Sprint competition in Prague 2007

The cross-country skiing world cup includes both individual and team competitions. The individual competitions include sprint competitions with a route length of less than 1.4 kilometers and distance competitions with a route length longer than 5 kilometers. The distance competitions include single start competitions in which the athletes fight the clock alone, mass start competitions in which all competitors start at the same time, and pursuit competitions in which all athletes start at the same time but the cross-country skiing technique is changed halfway through the race. The number of competitions in distance and sprint competitions is divided in a ratio of 2: 1. Twice as many distance races are held per season as sprints. The team competitions held in the World Cup include relays with four athletes and team sprints with two athletes per nation.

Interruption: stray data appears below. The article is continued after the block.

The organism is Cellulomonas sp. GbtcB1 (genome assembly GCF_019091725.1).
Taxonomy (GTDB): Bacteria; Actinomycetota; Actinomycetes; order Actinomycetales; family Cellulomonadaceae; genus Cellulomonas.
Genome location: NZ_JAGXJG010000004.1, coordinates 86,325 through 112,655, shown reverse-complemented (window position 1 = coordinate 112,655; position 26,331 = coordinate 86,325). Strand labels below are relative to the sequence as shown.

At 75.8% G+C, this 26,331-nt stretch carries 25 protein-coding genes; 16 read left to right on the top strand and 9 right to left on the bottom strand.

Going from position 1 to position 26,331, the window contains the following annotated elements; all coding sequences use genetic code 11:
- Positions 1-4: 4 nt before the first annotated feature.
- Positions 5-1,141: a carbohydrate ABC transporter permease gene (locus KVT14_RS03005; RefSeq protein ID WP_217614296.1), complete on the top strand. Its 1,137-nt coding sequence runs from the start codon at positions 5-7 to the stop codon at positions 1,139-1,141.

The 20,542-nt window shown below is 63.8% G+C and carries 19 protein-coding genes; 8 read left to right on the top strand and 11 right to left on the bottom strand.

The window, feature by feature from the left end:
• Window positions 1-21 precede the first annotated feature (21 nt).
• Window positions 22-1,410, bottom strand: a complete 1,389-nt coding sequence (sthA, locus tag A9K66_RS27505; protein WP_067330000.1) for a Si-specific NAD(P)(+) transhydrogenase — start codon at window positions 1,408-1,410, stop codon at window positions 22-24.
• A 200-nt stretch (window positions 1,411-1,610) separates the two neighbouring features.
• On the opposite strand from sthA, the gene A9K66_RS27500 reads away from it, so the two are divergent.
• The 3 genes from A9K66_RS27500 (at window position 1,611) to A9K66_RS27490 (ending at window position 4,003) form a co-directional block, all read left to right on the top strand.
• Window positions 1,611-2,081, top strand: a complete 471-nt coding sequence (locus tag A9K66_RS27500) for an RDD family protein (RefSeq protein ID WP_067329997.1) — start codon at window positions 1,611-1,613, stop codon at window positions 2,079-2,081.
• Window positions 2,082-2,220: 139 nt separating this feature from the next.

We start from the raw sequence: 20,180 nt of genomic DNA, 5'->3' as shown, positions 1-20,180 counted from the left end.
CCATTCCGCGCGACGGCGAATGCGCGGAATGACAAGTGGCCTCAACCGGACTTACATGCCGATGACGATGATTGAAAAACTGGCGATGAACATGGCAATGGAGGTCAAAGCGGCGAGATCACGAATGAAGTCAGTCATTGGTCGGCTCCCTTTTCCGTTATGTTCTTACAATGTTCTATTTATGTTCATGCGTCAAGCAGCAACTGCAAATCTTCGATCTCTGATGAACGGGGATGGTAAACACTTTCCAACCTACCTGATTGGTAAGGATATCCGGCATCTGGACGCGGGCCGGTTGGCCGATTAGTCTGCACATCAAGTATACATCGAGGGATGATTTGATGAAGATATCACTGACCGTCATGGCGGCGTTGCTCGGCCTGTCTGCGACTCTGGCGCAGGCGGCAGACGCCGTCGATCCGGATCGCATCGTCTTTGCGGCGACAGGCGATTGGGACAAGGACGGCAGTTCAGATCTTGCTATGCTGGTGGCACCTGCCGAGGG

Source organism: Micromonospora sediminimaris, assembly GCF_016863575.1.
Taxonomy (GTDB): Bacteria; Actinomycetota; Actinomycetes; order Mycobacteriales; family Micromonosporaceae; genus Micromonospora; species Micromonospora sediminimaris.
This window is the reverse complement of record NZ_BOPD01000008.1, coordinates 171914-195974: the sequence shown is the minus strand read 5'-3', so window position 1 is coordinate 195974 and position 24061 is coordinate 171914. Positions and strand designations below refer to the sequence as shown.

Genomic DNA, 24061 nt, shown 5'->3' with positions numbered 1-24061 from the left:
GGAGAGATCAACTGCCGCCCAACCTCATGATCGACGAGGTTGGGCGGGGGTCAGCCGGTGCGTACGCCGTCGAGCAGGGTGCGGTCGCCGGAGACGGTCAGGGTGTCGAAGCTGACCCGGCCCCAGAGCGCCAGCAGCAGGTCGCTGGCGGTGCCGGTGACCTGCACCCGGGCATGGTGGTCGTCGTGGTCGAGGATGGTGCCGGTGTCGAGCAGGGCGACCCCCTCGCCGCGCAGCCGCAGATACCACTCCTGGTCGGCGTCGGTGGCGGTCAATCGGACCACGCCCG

The division of the techniques takes place in the ratio 1: 1, so that the same number of competitions in the free technique and in the classical technique are carried out. This division applies to both the distance races and the sprint races.

The total number of competitions in a championship-free year is higher than in years in which World Championships or Olympic Games take place. A maximum of 16 distance competitions and eight sprint competitions are held. There are also three relay competitions and three team sprints. In years with international championships, the number of distance competitions is reduced to 12 to 13 and one relay competition and one less team sprint are held.


In order to take part in World Cup competitions, an athlete must be officially registered as a cross-country skier with the FIS. For distance races, the athlete must participate in at least one competition organized by the FIS, such as B. Continental Cup or FIS Cup, a result of a maximum of 60 FIS distance points for men or 90 FIS distance points for women. For the sprint world cup, both genders must fall below 120 FIS sprint points. The FIS points are an FIS evaluation system that classifies the performance of the athletes. The basis for the calculation are the winning time, the time of the athlete and a factor that has different values ​​for sprint, mass start and individual competitions.